Ten years ago today we opened our coffee kiosk on 315 Linden Street, which was at the time a pee-smelling dead-end alleyway adjacent to the wrecked Central Freeway. Loring Sagan, the architect who owned the building, more or less dared me to open a coffee cart, thinking that the improbable waits for his coffee at the Ferry Plaza farmers market would shrink to almost nothing, given that the Hayes Valley of 2005 was more sketchy than sought after. It had the uneasy peace of a place people tended to hurry past if they didn't live there or understand the charm, which was, admittedly, not exactly on the surface.
The day before we opened, I roasted coffee all day and then met my wife, Caitlin, in Hayes Valley for a takeout dinner and a night of organizing. We had passed all our inspections, but there were some serious details to work out: Where do we put the cups? Do we need a broom? A tip jar? We bought a dessert to get us through the evening—a disappointingly gritty lemon tart—and finally made it out of there around midnight.
My Peugeot station wagon didn't sputter or shudder or rattle on the Bay Bridge; it just lost all power and glided gently to a stop. I don't usually think about omens, but as you might imagine, I thought this was a bad one. That my improbable run of luck (plucky farmers market coffee guys!) could be coming to a close. The symbolism of giant semi trucks leering at us, then crushing us, was too obvious to ignore.
The tow truck eventually came, of course, and dropped us off at a point precariously located on the Oakland/Emeryville border. We made it home, slept briefly and then back to the alley for opening.
And how we opened! Regulars from the farmers market for whom I had been making drinks since we started on the Ferry Plaza—Jen, Ed and Norma, Spike and Lance, Thom—all came to see what we were up to. At the end of the day, I was elated to find that we had made slightly over two hundred bucks! I had a hazy, intuitive idea of the concept of "break even," and I realized that we were probably not there, but I thought that I would plug away for a while and see how long we could continue to pay our bills.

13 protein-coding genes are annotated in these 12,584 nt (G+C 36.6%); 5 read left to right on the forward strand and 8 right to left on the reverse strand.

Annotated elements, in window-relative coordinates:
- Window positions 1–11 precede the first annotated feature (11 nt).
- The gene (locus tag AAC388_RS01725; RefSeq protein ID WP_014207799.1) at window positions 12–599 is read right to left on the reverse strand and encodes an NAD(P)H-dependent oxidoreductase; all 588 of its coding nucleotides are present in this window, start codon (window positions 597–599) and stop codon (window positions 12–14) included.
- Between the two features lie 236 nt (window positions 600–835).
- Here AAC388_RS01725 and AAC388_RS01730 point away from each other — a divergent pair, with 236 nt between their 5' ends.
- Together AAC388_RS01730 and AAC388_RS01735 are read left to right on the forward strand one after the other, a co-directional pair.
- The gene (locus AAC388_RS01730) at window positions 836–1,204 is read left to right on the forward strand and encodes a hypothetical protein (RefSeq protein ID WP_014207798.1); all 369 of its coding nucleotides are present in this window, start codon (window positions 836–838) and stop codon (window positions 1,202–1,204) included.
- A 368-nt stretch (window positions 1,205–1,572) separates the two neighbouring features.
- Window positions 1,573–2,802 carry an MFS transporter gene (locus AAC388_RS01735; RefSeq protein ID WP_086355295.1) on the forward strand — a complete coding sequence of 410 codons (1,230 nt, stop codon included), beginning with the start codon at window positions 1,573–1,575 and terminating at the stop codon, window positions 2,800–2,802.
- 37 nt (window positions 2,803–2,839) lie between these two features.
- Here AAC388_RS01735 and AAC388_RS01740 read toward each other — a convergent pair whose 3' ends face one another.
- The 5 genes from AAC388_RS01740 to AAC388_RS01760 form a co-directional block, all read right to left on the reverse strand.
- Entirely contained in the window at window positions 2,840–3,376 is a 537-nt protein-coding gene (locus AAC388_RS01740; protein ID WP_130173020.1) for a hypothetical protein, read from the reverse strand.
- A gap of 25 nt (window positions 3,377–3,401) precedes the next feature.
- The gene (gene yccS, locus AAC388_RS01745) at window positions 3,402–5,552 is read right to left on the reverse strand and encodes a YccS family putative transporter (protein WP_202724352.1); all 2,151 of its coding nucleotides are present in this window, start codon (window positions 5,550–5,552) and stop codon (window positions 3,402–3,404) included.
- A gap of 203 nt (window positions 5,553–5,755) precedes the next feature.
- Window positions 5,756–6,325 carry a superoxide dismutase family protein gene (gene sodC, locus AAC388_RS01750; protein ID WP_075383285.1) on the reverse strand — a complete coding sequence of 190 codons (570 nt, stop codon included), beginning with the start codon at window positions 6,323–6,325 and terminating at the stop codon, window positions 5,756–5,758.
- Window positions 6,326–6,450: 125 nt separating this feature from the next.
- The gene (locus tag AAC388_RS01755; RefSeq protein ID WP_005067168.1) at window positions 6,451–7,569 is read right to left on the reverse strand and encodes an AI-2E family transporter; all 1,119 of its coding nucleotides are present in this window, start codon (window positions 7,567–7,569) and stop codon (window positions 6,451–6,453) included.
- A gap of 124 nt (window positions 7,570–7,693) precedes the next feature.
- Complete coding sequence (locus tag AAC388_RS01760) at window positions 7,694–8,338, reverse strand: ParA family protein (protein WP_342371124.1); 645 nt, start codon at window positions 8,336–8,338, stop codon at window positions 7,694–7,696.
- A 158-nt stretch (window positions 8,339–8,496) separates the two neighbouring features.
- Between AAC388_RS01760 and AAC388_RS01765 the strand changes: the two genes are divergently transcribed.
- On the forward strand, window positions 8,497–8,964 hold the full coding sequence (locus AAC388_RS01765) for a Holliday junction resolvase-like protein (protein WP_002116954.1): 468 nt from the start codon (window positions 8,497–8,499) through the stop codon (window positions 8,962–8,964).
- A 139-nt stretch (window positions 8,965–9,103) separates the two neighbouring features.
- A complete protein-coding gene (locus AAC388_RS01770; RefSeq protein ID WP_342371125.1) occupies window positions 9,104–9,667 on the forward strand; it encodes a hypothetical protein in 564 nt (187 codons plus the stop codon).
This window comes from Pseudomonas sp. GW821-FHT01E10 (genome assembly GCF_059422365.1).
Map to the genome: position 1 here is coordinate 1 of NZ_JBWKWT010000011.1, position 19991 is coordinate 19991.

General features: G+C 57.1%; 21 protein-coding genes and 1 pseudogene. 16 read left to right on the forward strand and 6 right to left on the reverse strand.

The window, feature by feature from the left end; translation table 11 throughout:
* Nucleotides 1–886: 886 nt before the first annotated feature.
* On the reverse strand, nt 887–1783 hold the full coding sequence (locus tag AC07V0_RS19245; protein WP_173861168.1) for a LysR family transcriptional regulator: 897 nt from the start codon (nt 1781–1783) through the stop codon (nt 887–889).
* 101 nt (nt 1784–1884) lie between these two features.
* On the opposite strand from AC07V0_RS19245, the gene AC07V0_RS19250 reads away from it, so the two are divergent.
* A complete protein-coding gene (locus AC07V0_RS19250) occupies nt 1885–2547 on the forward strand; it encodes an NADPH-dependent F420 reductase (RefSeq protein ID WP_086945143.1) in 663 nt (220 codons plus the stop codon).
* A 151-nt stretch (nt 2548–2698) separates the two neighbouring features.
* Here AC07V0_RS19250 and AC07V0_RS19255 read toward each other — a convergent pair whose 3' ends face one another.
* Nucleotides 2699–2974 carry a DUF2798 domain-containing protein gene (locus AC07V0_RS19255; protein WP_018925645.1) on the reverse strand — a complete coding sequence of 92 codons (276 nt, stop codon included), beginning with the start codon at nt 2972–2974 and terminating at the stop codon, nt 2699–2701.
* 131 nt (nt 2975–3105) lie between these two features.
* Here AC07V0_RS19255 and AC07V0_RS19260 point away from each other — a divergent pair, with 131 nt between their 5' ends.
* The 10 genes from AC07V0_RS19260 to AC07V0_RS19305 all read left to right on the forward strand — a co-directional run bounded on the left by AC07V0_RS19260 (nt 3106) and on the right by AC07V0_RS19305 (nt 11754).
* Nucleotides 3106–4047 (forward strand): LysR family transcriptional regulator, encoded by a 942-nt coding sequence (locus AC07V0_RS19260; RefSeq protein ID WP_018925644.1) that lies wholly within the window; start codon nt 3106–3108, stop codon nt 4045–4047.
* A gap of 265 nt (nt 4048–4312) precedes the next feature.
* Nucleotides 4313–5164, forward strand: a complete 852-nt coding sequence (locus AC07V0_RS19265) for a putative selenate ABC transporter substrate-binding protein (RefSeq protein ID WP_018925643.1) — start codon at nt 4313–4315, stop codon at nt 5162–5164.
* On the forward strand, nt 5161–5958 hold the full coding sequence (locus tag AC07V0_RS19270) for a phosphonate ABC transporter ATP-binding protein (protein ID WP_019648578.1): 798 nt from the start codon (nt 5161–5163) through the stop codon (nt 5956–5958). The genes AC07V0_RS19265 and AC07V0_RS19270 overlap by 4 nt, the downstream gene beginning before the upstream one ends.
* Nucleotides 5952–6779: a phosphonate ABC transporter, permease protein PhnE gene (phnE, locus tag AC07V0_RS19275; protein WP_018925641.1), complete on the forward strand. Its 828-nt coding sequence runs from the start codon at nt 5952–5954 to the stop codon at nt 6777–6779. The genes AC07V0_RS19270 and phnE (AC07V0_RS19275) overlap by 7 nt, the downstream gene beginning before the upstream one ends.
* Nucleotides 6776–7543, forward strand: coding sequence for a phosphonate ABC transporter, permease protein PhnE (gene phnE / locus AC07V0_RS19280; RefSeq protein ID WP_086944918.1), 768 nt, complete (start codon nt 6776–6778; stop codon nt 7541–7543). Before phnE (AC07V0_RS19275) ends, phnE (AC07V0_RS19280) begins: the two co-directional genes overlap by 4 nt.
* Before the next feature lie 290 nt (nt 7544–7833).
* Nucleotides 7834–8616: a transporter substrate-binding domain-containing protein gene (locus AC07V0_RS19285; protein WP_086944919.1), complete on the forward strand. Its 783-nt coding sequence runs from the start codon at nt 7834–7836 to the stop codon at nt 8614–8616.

I'm not sure when it happened, but as the months rolled on, more and more people started showing up. The original three baristas settled into a stride, and we built a business. I was back at the roastery roasting, bagging, and delivering, and I noticed more and more people when I would drop off coffee. People started talking about the odd little coffee cart to their friends.
It had to be May of 2005 when, nursing a macchiato after a coffee delivery, I noticed a couple pausing thoughtfully in front of the cart. The gentleman sipped his cappuccino, looked sincerely at his partner, and murmured, "I really like this place." His partner turned, somewhat surprised, and responded pointedly: "Why?"
His answer: "I'm not sure."
Which is as good of a general summation of the ambiguous affection we've been engendering there for a decade.
So there we are. A delightful, improbable run on the alley. Thanks must go to Loring, who helped me dream it up, to all the staff who have made drinks with kindness and professionalism, to our guests who made it a success instead of an interesting short-lived art project. And, of course, to my lovely wife Caitlin and my son Dashiell.